The authors proposed that Organizational Compassion and Person-Organization-Fit dimensions interactively predict Discretionary Behaviours among employees in the Non-Governmental Organization (NGO) sector in Uganda.

Design/methodology/approach

The authors employ structural equation modelling to test hypotheses. The research was carried out in two studies; the second one was done six months after the first study. Two samples of respondents were drawn from NGOs operating in West Nile and Kampala regions, respectively.

Findings

Discretionary behaviours were significantly related to the cross-sectionally assessed predictors including organizational compassion and supplementary fit. Complementary fit did not significantly predict discretionary behaviours. Both supplementary fit and complementary fit moderated the association between organizational compassion and employee discretionary behaviours among both rural and urban setting placed NGOs.

Practical implications

In order to boost employee exhibition of discretionary behaviours, leaders of NGOs should always endeavour to find viable organizational compassion-supplementary fit and organizational compassion-complementary fit blend that can add value to NGOs in Uganda.

Originality/value

This is one of the few studies that have focused on testing the interaction effects of organizational compassion and person organization fit dimensions on discretionary behaviours. These results highlight both supplementary fit and complementary fit as key individual resources that promote the effects of organization compassion on discretionary behaviours among NGO workers in Uganda.

Details

Evidence-based HRM: a Global Forum for Empirical Scholarship, vol. ahead-of-print no. ahead-of-print
Type: Research Article
ISSN: 2049-3983

Keywords

Book part
Publication date: 1 July 2013

Andre S. Avramchuk, Michael R. Manning and Robert A. Carpino

Recent emphasis in research and theory building on compassion in organizations has not yet received sustained attention by organization development and change scholarship…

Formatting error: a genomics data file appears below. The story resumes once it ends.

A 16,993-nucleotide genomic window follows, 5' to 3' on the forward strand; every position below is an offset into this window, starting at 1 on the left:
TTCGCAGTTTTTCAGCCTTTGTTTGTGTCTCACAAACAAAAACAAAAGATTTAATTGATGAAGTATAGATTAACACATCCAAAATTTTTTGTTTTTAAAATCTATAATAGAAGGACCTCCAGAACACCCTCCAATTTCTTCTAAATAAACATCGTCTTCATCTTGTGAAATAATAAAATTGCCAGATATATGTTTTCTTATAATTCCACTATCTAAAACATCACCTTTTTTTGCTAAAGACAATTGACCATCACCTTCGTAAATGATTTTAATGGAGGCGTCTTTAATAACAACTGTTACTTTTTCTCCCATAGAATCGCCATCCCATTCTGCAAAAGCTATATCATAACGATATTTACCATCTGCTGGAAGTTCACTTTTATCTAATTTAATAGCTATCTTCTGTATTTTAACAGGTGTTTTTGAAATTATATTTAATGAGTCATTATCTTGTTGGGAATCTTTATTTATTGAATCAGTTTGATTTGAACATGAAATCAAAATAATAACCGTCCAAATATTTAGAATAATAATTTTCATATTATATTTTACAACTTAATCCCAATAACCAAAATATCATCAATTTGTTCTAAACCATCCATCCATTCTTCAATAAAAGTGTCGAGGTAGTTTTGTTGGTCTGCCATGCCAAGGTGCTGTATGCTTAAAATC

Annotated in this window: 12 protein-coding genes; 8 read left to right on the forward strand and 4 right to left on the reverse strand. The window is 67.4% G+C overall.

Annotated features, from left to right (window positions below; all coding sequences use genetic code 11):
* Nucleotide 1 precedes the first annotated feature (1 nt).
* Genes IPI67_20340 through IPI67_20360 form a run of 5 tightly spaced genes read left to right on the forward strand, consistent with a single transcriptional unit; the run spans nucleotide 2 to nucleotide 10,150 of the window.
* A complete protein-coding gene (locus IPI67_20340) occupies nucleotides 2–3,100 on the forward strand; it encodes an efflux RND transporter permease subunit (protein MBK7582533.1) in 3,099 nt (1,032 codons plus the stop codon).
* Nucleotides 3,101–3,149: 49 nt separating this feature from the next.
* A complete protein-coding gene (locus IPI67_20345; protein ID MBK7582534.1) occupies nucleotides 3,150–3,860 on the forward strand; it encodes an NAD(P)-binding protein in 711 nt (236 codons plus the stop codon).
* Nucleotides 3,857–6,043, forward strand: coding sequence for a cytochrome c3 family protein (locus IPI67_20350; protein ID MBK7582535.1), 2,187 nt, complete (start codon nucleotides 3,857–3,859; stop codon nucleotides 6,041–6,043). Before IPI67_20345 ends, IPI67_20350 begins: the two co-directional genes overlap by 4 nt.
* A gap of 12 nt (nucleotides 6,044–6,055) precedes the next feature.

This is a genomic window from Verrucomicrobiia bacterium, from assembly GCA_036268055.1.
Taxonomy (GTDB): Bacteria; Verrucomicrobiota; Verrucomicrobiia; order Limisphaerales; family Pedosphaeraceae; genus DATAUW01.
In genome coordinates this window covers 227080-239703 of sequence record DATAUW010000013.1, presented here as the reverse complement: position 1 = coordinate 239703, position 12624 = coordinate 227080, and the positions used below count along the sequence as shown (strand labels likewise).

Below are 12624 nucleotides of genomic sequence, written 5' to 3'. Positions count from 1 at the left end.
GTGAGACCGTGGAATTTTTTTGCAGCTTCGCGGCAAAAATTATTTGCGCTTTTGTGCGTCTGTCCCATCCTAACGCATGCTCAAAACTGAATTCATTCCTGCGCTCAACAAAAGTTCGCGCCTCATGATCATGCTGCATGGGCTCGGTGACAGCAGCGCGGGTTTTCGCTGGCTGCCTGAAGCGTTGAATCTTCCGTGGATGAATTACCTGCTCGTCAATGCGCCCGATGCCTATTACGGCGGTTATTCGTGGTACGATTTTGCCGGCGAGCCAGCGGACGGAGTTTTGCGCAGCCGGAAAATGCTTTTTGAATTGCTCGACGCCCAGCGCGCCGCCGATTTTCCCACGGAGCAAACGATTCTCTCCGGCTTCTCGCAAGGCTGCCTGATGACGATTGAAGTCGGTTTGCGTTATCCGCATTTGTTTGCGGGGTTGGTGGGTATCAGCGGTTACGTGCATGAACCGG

Abstract

Recent emphasis in research and theory building on compassion in organizations has not yet received sustained attention by organization development and change scholarship. Compassion at work, however, has been reported as instrumental in coaching, ad hoc organizing, prosocial behavior during challenging times, and other processes central to developing and changing organizations. It also has been theorized to bring about an untapped organizational capability, contribute to fostering a climate of workplace forgiveness, and to facilitate development of social entrepreneurship. In this essay, we begin to outline what the recent advances in the compassion literature offer researchers and practitioners of organization development and change. We briefly review how compassion is defined across different contexts, how it can be seen through a positive lens and within broader lines of inquiry on social and emotional dynamics at work, and how interpretive approaches to studying compassion might fit with the study of change. Seeing compassion scholarship as more than a specialized trend in positive organizational behavior, we offer ample opportunities for diverse and novel inquiry into development and change at work.

Details

Research in Organizational Change and Development
Type: Book
ISBN: 978-1-78190-891-4

Article
Publication date: 19 April 2022

Jihye Kim and Minseong Kim

In light of the increasing occurrences of social issues and natural disasters, the number of people who need financial assistance is also growing. Using the compassion

Abstract

Purpose

In light of the increasing occurrences of social issues and natural disasters, the number of people who need financial assistance is also growing. Using the compassion fade framework, marketing scholars have focused on the impact of the number of victims in need of monetary donations. Situated in the cause-related marketing context, the purpose of this study is to test whether personalization and perceived social visibility moderate the influence of compassion on social engagement intention to participate in a company’s charity.